• No later than September 30, 2013, and on June 30 of each calendar year thereafter, the information submitted by the applicable manufacturers and GPOs for the preceding calendar year will be made available to the public through a format that is “searchable and is in a format that is clear and understandable.” 
    • The Sunshine Act provides for the delayed publication of payments and value transfers that are made pursuant to certain product research or development agreements and clinical investigations.

Implementation 

    • By October 1, 2011, the secretary of HHS is required to establish and publicize the procedures for manufacturers and GPOs to submit the required information.

Preemption of State Laws 

    • A number of states, including California, Maine, Massachusetts, Minnesota, Nevada, Vermont, West Virginia and the District of Columbia, have statutory requirements that either restrict payments to health care professionals or impose disclosure requirements.
    • The Sunshine Act will preempt any state statutes or regulations mandating reporting of the same type of information with respect to payments or transfers of value received on or after January 1, 2012.  The Sunshine Act will not, however, preempt state statutes or regulations imposing different or more stringent reporting requirements.

Practice Tips 

    • The Sunshine Act should serve as a wake-up call to drug, medical device and medical supply companies regarding any payments to, or consulting agreements with, health care providers.  In recent years, the OIG has scrutinized consulting agreements and other payment arrangements with physicians and brought enforcement actions against companies when the consulting agreements or payments appeared to run afoul of the anti-kickback statute.  The Sunshine Act will place renewed focus on the legitimacy of such payments or consulting agreements. 
    • The new law will result in the public disclosure of even nominal payments or transfers of value made by drug and medical device and supply manufacturers to physicians and teaching hospitals.  Prior to January 1, 2012, companies need to reassess their practices to determine whether some payments or transfers of value, even if relatively nominal, should be discontinued to avoid negative publicity that may result from such payments.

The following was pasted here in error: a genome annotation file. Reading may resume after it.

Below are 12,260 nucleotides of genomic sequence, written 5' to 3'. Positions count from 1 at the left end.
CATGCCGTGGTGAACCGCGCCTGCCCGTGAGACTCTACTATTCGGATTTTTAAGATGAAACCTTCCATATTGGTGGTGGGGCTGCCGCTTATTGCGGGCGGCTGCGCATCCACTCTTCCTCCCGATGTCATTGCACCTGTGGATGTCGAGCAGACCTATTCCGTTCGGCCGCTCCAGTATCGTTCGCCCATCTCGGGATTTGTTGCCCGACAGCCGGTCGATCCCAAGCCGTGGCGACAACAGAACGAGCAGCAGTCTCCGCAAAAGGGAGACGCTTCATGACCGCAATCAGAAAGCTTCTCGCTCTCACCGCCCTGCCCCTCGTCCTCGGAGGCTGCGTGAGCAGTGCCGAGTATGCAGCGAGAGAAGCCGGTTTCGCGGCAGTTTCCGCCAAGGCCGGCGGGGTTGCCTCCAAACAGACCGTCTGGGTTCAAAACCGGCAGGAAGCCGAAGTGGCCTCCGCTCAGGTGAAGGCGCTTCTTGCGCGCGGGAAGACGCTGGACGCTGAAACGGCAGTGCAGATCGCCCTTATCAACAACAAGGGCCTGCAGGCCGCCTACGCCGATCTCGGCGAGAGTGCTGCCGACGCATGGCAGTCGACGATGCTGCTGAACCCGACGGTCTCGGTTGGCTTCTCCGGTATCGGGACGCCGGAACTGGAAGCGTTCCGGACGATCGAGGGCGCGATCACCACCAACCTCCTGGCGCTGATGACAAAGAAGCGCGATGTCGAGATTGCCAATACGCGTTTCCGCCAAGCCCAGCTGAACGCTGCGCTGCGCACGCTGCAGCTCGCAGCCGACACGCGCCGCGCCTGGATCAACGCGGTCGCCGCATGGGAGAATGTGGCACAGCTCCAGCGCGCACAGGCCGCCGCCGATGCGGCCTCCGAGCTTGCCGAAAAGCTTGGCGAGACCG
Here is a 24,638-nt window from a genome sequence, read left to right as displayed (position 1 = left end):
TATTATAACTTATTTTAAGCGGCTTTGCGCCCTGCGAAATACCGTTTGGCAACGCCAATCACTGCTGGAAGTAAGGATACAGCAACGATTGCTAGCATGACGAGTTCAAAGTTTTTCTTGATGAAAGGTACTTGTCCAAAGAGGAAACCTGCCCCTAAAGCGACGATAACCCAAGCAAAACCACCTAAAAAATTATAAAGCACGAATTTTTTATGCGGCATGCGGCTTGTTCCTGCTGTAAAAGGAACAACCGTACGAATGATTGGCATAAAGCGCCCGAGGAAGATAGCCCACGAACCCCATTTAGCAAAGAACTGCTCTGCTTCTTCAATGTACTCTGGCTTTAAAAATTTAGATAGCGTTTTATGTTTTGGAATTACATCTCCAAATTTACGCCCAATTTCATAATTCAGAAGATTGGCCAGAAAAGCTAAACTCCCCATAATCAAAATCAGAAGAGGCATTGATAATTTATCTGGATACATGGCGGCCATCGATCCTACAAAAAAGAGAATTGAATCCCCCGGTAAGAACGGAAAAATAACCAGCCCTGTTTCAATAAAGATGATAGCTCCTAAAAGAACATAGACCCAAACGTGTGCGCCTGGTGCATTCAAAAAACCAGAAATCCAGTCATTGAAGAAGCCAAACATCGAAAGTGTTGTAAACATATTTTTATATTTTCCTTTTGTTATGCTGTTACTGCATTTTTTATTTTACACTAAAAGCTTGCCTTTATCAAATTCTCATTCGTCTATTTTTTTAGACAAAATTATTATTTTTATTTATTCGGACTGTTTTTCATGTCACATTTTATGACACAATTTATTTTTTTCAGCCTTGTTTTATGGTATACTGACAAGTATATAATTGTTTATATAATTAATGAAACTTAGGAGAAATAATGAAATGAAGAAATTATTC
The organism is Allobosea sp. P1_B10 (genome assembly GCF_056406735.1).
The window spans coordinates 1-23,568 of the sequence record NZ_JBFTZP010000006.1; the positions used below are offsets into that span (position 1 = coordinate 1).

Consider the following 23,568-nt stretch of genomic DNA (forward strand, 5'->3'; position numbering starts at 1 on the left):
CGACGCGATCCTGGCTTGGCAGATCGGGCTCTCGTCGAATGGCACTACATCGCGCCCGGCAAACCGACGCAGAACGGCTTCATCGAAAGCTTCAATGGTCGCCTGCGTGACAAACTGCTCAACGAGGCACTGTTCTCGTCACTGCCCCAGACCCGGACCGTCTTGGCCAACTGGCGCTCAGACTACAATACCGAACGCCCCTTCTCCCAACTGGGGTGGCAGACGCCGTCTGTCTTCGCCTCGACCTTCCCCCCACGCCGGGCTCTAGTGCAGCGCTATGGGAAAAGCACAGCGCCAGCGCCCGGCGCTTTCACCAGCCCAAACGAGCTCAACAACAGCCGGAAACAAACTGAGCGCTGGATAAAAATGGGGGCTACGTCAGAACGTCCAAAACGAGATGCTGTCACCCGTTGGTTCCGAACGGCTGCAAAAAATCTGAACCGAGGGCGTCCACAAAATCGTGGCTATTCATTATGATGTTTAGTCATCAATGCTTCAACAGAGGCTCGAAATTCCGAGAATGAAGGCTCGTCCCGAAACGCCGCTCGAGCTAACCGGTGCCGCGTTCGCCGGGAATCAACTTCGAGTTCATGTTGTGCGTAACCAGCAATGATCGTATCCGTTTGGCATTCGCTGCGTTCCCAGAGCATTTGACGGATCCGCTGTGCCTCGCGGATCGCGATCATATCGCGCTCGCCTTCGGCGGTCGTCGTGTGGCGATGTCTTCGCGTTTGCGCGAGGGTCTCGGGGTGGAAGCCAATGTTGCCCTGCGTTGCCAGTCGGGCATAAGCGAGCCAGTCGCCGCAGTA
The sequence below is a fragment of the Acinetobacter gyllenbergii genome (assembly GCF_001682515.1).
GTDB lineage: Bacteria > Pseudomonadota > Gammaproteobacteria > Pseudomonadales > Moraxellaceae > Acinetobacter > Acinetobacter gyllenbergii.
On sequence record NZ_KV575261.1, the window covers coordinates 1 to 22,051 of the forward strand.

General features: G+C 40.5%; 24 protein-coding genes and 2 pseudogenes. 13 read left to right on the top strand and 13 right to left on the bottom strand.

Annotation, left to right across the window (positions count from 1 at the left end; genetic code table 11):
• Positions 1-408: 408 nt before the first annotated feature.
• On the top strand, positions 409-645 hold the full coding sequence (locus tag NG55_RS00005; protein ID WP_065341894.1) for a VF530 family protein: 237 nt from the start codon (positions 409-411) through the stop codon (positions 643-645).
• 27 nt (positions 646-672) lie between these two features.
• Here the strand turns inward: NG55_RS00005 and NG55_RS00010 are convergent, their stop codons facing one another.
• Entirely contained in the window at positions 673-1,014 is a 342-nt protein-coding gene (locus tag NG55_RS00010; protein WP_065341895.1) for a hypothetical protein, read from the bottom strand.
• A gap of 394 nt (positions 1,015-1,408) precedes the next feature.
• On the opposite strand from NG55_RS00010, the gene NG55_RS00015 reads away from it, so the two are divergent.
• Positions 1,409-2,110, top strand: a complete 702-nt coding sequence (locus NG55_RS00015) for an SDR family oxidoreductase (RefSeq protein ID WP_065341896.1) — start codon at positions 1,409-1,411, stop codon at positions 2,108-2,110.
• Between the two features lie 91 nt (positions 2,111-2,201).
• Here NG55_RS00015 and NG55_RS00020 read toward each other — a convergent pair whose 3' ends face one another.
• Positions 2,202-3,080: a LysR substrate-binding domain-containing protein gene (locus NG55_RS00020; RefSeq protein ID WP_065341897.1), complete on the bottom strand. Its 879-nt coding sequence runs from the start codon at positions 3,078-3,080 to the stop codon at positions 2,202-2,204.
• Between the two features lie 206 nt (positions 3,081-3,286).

• Companies need to ensure that they are already in compliance with existing state disclosure and reporting requirements. 
    • The Sunshine Act will place a substantial administrative burden on manufacturers to satisfy reporting requirements.  Manufacturers need to be planning the policies, procedures and IT infrastructure they will need to capture and comply with the requirements of the Sunshine Act.
    • The Sunshine Act is focused on companies that manufacture covered drugs, devices, and biological and medical supplies and that operate in the United States.  The Sunshine Act also applies to “any entity which is engaged in the production, preparation, propagation, compounding, or conversion of a covered drug, device, biological, or medical supply.”  The Sunshine Act leaves open a number of questions, including, for instance, whether companies that are not manufacturers, but are developing products that are intended for license to or are licensed by manufacturers, have a reporting obligation under the Sunshine Act.  Ongoing review by counsel is recommended as HHS and the courts provide more guidance as to the scope of the Sunshine Act.

©2011 Perkins Coie LLP